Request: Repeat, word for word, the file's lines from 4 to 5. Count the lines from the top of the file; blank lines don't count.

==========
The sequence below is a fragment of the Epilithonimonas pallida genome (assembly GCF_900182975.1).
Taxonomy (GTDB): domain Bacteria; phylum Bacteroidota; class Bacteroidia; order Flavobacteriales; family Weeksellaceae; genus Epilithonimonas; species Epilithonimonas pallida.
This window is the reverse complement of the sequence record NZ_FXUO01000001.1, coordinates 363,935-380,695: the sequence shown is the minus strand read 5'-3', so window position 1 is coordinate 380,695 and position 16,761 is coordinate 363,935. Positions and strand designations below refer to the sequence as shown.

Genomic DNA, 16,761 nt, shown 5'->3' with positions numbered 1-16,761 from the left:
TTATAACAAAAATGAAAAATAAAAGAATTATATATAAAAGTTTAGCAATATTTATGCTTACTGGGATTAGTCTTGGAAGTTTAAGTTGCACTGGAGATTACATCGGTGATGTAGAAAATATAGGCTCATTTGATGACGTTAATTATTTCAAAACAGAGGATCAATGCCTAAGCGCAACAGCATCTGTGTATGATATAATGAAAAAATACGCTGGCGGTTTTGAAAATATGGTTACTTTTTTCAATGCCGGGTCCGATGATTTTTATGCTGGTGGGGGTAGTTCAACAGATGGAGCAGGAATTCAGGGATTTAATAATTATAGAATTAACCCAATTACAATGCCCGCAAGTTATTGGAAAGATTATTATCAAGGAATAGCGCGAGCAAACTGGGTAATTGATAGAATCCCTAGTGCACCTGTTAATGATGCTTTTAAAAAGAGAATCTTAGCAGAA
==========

Genomic DNA, 16,761 nt, shown 5'->3' with positions numbered 1-16,761 from the left:
TTATAACAAAAATGAAAAATAAAAGAATTATATATAAAAGTTTAGCAATATTTATGCTTACTGGGATTAGTCTTGGAAGTTTAAGTTGCACTGGAGATTACATCGGTGATGTAGAAAATATAGGCTCATTTGATGACGTTAATTATTTCAAAACAGAGGATCAATGCCTAAGCGCAACAGCATCTGTGTATGATATAATGAAAAAATACGCTGGCGGTTTTGAAAATATGGTTACTTTTTTCAATGCCGGGTCCGATGATTTTTATGCTGGTGGGGGTAGTTCAACAGATGGAGCAGGAATTCAGGGATTTAATAATTATAGAATTAACCCAATTACAATGCCCGCAAGTTATTGGAAAGATTATTATCAAGGAATAGCGCGAGCAAACTGGGTAATTGATAGAATCCCTAGTGCACCTGTTAATGATGCTTTTAAAAAGAGAATCTTAGCAGAA